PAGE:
Click on images
Scale bar 10mm. Copyright CSIRO
Fruit, side views, transverse section and seed. Copyright W. T. Cooper
Flowers. Copyright Barry Jago
Leaves and fruits. Copyright CSIRO
Cotyledon stage, epigeal germination. Copyright CSIRO
10th leaf stage. Copyright CSIRO
Olea paniculata R.Br.
Brown, R. (1810) Prodromus Florae Novae Hollandiae: 523. Type: (J. T.) v.v., Port Jackson(?).
Olea thozettii Pancher & Sebert, Notice sur les Bois de la Nouvelle Caledonie: 183(1874), Type: Rockhampton (province de Queensland, Australie), par M. Thozet.
Marblewood; Olive, Australian; Olive, Native; Native Olive; Marble-wood; Ironwood; Clove Berry; Australian Olive; Pigeonberry Ash; Marvey; Maulwood; Ash, Pigeonberry
Blaze darkening on exposure. Blaze odour may resemble that of cucumber (Cucumis sativus).
Leaf blades about 5-10 x 2-4.5 cm. Lateral veins forming loops inside the blade margin. Domatia are small foveoles often with hairs around the orifice. Pale coloured lenticels usually obvious on the twigs.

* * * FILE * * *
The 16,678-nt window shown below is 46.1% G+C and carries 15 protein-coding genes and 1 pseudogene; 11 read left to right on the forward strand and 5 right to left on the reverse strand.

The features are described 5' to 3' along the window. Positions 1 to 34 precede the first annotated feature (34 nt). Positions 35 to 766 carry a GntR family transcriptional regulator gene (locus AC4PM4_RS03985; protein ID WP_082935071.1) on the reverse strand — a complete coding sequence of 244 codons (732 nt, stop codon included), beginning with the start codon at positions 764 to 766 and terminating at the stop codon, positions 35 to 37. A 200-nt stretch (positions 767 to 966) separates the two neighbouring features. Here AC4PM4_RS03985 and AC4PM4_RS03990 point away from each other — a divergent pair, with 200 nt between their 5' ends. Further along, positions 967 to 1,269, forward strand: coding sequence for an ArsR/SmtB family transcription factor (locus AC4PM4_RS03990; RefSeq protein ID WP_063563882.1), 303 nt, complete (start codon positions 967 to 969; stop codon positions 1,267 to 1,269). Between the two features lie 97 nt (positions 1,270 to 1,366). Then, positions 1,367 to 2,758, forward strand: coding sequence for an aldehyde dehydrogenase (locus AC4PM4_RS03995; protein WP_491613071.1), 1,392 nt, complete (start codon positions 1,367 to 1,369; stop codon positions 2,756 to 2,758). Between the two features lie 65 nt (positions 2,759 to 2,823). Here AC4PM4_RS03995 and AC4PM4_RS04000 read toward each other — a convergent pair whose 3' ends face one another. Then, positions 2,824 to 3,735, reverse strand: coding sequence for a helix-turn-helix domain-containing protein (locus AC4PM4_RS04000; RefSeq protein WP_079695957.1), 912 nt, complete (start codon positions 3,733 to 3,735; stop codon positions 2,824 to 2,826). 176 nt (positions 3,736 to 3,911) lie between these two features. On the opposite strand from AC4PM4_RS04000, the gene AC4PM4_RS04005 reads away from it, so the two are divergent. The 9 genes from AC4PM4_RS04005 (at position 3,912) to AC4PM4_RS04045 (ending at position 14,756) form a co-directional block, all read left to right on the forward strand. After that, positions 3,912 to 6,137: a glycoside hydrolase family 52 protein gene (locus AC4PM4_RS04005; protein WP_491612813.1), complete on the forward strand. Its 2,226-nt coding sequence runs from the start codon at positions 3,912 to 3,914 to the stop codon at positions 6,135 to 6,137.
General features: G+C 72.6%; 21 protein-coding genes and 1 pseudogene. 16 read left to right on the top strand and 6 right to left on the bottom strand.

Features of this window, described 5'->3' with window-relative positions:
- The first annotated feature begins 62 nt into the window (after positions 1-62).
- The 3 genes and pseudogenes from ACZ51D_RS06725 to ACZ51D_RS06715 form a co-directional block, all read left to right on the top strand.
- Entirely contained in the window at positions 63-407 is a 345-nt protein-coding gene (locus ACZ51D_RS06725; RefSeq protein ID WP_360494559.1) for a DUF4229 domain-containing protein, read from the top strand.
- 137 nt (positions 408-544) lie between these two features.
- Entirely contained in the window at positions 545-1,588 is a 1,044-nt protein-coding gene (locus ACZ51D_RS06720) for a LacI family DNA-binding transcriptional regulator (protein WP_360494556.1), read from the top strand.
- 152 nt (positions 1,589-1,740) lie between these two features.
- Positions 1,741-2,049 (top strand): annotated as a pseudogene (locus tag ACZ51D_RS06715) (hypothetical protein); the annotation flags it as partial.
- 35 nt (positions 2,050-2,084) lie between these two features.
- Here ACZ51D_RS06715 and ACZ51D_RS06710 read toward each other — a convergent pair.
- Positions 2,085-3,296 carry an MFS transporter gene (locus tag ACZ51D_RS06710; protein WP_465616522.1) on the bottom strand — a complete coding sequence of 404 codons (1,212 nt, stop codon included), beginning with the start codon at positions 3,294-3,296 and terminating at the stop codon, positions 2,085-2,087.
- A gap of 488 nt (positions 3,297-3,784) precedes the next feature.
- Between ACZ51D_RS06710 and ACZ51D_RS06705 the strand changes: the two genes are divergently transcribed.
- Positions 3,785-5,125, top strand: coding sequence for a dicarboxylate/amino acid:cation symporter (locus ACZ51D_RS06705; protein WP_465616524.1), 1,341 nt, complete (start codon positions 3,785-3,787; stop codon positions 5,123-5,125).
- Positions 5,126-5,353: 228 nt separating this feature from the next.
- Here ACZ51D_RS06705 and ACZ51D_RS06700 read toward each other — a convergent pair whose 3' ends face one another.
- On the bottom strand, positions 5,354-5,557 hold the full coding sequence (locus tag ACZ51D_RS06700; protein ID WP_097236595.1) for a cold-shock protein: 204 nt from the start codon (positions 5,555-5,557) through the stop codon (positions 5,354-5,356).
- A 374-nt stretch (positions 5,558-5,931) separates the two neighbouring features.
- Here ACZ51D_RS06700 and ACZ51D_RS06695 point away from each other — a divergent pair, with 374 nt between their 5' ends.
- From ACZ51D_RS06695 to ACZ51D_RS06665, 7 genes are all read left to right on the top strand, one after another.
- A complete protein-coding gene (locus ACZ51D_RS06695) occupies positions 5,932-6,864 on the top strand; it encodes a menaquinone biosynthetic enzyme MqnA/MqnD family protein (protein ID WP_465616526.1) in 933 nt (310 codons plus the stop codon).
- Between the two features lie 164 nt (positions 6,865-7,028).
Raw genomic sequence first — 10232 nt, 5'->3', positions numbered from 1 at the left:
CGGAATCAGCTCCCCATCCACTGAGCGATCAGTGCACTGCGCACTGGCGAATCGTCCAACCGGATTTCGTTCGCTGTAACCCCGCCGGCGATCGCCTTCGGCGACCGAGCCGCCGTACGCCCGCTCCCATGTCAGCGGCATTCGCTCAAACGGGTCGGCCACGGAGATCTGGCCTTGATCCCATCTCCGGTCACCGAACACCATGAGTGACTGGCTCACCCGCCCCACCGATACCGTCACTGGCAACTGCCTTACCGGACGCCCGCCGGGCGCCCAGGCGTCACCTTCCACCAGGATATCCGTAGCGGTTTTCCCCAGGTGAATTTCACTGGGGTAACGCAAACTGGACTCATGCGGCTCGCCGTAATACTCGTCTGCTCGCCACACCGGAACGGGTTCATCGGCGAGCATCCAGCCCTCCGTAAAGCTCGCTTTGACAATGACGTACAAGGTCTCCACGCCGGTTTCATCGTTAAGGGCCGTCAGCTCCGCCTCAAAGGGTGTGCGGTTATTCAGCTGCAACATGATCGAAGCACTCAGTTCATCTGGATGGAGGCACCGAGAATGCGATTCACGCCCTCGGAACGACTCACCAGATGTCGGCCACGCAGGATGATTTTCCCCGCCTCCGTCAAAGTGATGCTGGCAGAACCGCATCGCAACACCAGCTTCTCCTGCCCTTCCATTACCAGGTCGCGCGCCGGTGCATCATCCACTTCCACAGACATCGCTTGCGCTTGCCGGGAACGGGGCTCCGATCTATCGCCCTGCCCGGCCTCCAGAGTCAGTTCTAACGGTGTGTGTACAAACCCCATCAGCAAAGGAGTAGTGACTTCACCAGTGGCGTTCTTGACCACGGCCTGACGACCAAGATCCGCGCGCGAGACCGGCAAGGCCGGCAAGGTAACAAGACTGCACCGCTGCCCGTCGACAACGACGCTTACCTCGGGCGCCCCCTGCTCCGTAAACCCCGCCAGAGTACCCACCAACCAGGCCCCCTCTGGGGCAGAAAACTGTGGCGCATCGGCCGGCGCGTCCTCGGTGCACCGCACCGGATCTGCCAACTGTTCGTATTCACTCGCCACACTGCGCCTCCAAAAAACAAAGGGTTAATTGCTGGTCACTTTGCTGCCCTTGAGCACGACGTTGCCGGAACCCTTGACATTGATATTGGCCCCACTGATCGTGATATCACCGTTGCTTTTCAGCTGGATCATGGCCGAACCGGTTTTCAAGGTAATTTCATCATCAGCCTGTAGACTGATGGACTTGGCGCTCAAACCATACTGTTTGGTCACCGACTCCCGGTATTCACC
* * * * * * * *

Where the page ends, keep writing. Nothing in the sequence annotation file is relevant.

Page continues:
Calyx tube + lobes about 1-1.5 mm long, lobes about 0.2-0.4 mm long. Corolla lobes about 2-3 x 1.7 mm. Pollen yellow. Ovary about 1 mm long. Stigma pale green, globular. Ovules 2 per locule, pendulous from the apex of the ovary.
Cotyledons elliptic, about 16-29 x 15-18 mm. At the tenth leaf stage: leaf blade elliptic to obovate, apex acuminate, base cuneate, glabrous on the upper surface, domatia are small crater-like foveoles usually hairy inside; petiole and stem clothed in pale, flat scales often extending along the midrib on the undersurface of the leaf blade.
Distribution and Ecology
Occurs in CYP, NEQ and southwards to coastal central New South Wales. Altitudinal range from near sea level to 900 m. Grows in well developed rain forest but tends to be more common in drier, more seasonal rain forest. Also occurs in Malesia and the Pacific islands.
Fruit eaten by several species of birds. Cooper & Cooper (1994).